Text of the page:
The annual Eurobike show returned to its latest home of Frankfurt last week, where the great and the good from the bike industry gathered in 30-degree stickiness to fawn over lots of new shiny bikes and components. I say the great and the good, it should be noted with some sadness that there were several big entities not there: no Specialized, no Trek and no Pinarello among some other notable no-shows.
That said, there was still plenty of representation from bike industry big guns, and a lot of interesting tech from smaller vendors too. Here are some of my highlights, plus you can also check out our latest Tech of the Week for a bit more on a £14,500 titanium superbike, this article for a bit more on li:on kids bikes from Marcel Kittel and Tony Martin and click below for another Eurobike round-up from Rebecca...
Xentis debuted their new gravel wheels, and they’re utterly arrestingly gorgeous. A monocoque construction made from a 3k weave of carbon, with Xentis’ own proprietary hub.
Built for gravel (including e-gravel) bikes, they’re clearly tough yet somehow an airy 1,390g for a set! With a ‘spoke’ magnet built in, these tubeless ready, centre lock wheels are handmade in Austria. Muscular wallets are needed though, as they’ll leave you around €3,300 lighter… I’ll be making concerted efforts to get a set of these into road.cc to review!
It's been a big year for Thule, who were showing off various new products and updates to existing ones. We'll focus on two that are new, and you can see the new Bexey dog carrier in our other Eurobike round-up...
The newly released Epos bike rack is capable of carrying two or three bikes of pretty much any dimensions with alacrity, from road bikes to mountain bikes, e-bikes to fatbikes… much improved fastening, with built in ABUS locks, and the ability to mount and dismount bikes in any order.
This is the new Paramount Backpack/Pannier hybrid. It's a clever backpack where the strap reverses to reveal pannier mounts, and is launching on 31 August.
Scott were one of the few giants of the bike manufacturers at Eurobike, and it was great to see them there on an incredibly crowded stand.
They were showing Nino’s gold full suspension Spark RD Special edition, dripping in the new SRAM (UDH) Eagle. Nino is now the most successful mountain biker of all time.
They also had, quite magnanimously, Dangerholm’s (Gustav Gulhom’s) Foil RC, an aerodynamically slippery-looking green wind-cheating machine that was drawing a crowd. Unsurprisingly, they wouldn’t let me have a go, but they did agree to let me get a leg over a bike I’ve been foaming at the mouth to try, the Solace Gravel eRide.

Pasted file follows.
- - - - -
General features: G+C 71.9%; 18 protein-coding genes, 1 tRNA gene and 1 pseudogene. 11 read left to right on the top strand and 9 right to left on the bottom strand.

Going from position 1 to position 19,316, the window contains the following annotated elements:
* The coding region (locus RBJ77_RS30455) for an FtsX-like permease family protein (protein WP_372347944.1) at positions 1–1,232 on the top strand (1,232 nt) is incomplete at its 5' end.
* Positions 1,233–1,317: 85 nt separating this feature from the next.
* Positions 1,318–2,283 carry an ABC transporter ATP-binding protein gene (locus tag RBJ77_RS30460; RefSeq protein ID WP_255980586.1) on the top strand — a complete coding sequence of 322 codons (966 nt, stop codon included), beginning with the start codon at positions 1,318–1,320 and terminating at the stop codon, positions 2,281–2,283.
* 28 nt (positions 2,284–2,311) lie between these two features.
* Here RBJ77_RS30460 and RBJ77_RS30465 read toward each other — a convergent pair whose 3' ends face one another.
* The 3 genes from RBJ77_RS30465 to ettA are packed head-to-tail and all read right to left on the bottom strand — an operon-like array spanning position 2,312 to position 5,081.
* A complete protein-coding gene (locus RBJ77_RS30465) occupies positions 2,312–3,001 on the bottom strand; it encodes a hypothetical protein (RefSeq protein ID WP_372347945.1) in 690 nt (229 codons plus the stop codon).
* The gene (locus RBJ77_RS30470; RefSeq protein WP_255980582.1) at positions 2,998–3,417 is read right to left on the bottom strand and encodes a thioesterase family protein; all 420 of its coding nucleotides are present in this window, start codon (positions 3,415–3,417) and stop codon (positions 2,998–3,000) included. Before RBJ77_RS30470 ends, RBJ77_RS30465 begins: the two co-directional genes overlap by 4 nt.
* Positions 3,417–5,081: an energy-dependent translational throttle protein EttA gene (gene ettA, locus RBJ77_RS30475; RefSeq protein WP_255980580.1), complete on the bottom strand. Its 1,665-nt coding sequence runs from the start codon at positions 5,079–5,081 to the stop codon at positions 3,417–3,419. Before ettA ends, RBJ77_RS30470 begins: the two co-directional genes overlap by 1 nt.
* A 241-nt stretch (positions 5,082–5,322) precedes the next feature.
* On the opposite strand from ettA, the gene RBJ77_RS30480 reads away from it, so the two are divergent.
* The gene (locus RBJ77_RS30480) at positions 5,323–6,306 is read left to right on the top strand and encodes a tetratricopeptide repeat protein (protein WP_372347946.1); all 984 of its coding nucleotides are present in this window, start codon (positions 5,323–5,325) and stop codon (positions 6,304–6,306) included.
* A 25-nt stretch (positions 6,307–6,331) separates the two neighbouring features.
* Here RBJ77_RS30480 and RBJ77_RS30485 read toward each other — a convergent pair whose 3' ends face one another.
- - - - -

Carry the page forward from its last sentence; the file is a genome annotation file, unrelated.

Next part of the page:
A highlight of the Shimano stand for me was the chance to interact with the new Shimano Cues mid-tier component lineup. Cues is about ease of use and compatibility and longevity, adjectives that are often overlooked when we’re discussing the drool-worthy carbon and marginal gains at the bleeding edge of bike design.
However, most interesting, and hats-off to Shimano for demoing something unreleased, was their Q’AUTO concept.
Q’AUTO is currently in development at Shimano (with no timeline for release before you ask). There’s a capacitor in the rear hub that stores a little bit of power derived from the wheel’s rotation, and automatically shifts gears for you. An inclinometer can tell if you’re on a gradient and whether you’re heading up or down, and will adjust the shifting parameters to keep cadences higher or lower as required. The magic of this is about bringing ‘battery-less power to a mechanical shifting ecosystem.’
Shimano were clear, there’s no definitive road-plan for where this goes, but tiny capacitors and battery-less powered shifts is incredibly exciting!
I have a Hövding, their first-generation airbag helmet, and I love it. It’s sort of the greatest thing I’ve ever bought that I’ve never ‘fully’ used (which of course is to be hoped for).
There’s a saying in photography, ‘the best camera is the one you have with you.’ It means the quality of that huge SLR is meaningless if you never bring it with you. The Hövding is the best urban helmet for me, because no matter how hot the day, I never resent wearing it, and I still feel the wind in my hair. Now it’s not just about that, the Hövding, according to tests, offers up to eight times the protection of a regular bike helmet.
This is Hövding's third generation airbag, and it’s gotten a bit smarter. There’s now a Bluetooth connection to keep firmware up to date, and it can notify contacts via your phone in the case of a crash. There was some uncertainty immediately following Brexit as to Hövding’s UK sell-ability, and I was delighted to hear at Eurobike that it actually proved to be a simple process, and they’re fully UK certified now! Hooray. British stockists can carry the new generation of Hövdings once again, with Condor Cycles having a pretty deep stockroom from what I hear.
Tom is features and tech writer who's been writing and riding for over 20 years, and has had misadventures on almost every conceivable bike. From single-speeds, to aero race-bikes, gravel bikes, ebikes and mountain bikes, he's a big fan of almost everything that rolls on two wheels.